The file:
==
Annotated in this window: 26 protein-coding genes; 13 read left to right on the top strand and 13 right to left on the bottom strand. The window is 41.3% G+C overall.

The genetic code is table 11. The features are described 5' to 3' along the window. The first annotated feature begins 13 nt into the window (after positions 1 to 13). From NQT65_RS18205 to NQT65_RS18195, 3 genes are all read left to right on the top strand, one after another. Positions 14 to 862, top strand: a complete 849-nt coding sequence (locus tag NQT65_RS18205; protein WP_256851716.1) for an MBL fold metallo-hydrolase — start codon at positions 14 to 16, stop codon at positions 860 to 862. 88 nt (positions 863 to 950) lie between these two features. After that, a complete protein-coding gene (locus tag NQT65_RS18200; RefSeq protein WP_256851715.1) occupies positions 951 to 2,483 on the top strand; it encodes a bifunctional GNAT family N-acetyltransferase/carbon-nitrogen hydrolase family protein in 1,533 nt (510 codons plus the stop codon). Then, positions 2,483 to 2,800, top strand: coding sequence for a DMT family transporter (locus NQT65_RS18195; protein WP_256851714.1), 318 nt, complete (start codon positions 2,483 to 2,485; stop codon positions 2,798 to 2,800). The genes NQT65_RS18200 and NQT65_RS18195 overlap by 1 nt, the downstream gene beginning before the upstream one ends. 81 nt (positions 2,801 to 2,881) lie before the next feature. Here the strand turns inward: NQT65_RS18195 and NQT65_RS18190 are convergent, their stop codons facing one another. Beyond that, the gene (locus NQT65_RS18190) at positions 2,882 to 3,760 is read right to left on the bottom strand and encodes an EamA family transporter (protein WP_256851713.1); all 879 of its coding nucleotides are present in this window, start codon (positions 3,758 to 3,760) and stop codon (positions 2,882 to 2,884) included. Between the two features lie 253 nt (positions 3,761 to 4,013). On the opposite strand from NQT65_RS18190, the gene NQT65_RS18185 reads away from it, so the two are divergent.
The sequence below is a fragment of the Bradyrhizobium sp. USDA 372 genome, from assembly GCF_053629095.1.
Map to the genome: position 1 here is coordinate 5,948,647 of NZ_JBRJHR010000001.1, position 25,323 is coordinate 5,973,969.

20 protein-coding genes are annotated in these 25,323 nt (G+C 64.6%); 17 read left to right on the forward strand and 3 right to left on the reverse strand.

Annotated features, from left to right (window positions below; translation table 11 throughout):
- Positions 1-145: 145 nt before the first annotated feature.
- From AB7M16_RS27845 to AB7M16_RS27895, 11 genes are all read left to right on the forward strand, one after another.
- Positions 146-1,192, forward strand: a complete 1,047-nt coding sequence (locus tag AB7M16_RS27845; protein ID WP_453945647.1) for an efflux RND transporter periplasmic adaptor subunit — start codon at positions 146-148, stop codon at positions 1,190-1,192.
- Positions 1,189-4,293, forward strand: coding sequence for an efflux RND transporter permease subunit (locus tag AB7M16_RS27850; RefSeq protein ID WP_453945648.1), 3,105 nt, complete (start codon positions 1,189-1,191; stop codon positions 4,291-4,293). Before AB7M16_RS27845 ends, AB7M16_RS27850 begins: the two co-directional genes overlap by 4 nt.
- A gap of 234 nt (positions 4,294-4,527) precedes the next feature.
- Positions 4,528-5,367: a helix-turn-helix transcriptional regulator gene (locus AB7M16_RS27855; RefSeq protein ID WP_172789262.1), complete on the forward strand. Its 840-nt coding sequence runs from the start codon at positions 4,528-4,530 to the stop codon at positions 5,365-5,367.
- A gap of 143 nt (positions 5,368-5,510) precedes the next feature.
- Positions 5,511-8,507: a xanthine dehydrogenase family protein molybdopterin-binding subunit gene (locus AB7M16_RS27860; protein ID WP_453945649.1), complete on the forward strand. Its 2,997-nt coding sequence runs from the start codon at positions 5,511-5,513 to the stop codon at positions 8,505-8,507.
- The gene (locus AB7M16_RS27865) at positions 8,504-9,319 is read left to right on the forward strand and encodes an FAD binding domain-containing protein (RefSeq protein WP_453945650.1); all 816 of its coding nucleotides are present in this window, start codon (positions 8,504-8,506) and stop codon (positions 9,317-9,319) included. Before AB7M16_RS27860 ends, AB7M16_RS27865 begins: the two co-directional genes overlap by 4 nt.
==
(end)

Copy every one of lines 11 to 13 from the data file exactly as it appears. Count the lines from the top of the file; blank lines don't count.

- A gap of 234 nt (positions 4,294-4,527) precedes the next feature.
- Positions 4,528-5,367: a helix-turn-helix transcriptional regulator gene (locus AB7M16_RS27855; RefSeq protein ID WP_172789262.1), complete on the forward strand. Its 840-nt coding sequence runs from the start codon at positions 4,528-4,530 to the stop codon at positions 5,365-5,367.
- A gap of 143 nt (positions 5,368-5,510) precedes the next feature.